That night we had the most incredible traditional Maori feast prepared for us. To prepare the meat they wrapped it all up and placed it in a hole in the ground in which they used fire and water to smoke it. They covered it in tarpaulin and damp sheets and buried it all under soil to keep the heat in. It was then left to cook for 2 hours and by the time it was ready it had a wonderful smokey flavour. With the meat we had stuffing, potatoes, salad and our homemade bread. After that meal I had never felt so uncomfortably full in my life, but the food was so delicious it was definitely worth it!
Look out for my next post to hear about my adventures in the sky…
We have now arrived in country number 4 of our trip, New Zealand. This is the stop that I was most looking forward to of all the places we visit – my mum used to live in NZ so has frequently told me how amazing the country is.. So far she has been absolutely right!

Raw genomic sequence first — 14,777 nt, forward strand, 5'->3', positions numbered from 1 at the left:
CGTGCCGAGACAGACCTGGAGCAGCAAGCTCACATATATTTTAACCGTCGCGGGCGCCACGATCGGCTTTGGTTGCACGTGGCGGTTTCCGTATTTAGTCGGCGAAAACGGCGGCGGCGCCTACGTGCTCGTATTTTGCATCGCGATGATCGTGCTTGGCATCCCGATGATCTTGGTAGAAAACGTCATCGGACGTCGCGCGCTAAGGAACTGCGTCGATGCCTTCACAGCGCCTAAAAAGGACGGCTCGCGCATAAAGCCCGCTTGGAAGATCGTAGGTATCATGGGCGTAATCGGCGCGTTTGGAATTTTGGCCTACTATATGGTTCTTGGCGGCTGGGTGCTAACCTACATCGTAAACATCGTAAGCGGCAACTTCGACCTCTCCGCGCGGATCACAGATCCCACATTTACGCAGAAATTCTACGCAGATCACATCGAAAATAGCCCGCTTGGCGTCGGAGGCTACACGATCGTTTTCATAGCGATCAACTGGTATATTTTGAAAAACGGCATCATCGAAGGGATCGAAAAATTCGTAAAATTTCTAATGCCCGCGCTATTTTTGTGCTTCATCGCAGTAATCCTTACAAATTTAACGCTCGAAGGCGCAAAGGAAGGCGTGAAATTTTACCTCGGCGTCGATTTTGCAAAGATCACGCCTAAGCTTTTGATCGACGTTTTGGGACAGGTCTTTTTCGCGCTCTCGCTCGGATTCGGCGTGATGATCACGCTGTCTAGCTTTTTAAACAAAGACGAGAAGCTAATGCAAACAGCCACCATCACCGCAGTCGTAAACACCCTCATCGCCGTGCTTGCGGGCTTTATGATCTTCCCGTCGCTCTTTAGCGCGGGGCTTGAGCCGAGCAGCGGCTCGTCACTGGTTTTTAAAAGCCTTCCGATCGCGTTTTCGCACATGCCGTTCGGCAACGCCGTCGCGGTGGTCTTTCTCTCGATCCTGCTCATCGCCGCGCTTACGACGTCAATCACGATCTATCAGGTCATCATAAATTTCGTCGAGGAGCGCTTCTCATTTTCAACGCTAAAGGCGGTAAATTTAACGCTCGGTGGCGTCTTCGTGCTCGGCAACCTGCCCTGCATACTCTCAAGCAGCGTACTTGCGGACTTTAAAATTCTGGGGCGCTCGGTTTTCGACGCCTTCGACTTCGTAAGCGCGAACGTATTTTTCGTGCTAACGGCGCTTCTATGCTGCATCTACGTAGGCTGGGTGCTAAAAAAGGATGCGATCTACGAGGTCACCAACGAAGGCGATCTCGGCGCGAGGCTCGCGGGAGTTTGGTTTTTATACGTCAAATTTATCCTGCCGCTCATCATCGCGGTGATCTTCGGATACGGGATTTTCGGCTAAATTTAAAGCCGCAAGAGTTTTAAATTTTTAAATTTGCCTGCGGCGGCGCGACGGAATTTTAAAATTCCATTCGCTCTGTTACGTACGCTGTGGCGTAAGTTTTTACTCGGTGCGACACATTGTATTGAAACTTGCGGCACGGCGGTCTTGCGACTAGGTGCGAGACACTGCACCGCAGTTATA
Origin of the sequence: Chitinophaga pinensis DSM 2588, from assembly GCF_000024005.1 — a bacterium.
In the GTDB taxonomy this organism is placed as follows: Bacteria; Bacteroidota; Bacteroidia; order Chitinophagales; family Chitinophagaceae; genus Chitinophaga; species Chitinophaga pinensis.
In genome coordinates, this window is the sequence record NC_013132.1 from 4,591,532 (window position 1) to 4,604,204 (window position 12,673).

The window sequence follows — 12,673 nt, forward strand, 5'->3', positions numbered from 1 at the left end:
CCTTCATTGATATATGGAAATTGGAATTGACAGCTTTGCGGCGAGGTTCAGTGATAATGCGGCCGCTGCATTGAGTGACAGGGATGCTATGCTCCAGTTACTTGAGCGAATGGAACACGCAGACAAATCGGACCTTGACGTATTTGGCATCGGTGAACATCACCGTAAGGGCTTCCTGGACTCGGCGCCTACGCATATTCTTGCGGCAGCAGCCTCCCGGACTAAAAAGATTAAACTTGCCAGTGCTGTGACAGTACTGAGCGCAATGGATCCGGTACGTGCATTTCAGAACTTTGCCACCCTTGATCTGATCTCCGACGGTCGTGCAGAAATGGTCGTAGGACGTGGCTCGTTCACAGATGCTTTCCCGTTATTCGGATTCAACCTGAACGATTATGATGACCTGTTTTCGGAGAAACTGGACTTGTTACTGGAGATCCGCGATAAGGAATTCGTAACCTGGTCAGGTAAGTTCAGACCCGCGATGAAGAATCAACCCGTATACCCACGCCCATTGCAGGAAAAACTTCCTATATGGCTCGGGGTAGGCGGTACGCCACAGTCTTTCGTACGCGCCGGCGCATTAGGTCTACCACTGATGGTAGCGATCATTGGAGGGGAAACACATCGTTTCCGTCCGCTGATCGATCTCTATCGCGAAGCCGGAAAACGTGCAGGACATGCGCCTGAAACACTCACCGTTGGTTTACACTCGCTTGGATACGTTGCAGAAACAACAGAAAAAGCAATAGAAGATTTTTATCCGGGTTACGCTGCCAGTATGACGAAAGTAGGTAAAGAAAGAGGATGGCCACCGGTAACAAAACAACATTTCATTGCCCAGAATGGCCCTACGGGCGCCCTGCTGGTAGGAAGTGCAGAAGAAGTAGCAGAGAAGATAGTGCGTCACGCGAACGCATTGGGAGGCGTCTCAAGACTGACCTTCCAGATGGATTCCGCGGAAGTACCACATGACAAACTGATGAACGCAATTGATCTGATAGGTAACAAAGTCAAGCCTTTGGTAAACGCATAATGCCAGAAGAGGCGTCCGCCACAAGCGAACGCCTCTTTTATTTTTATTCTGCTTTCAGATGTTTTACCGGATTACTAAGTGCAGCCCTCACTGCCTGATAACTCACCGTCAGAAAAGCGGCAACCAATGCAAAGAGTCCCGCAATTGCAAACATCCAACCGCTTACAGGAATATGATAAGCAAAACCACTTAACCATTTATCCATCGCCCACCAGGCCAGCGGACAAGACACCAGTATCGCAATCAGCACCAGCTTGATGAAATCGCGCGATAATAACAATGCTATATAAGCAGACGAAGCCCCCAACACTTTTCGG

For our first week in Auckland we were lucky enough to stay in my parent’s friends’ apartment, which was in a perfect location with a beautiful view of the surrounding area. Having been living in hostels for roughly the last three months it was so lovely to have our own place to just chill out! It was also great to catch up with my parents’ friends, who were kind enough to take us out for dinner on a couple of occasions and show us around the city. Martha even took us to spend the day at a polo tournament, which was really good fun!
Also while we were in Auckland we took the ferry out to Waiheke, which is a beautiful island covered in vineyards and beaches – it feels a world away from the busy city. Once on the island we visited the town of Oneroa where we had a look around and grabbed some lunch. We then spent the rest of the afternoon at Onetangi Bay, which was beautiful!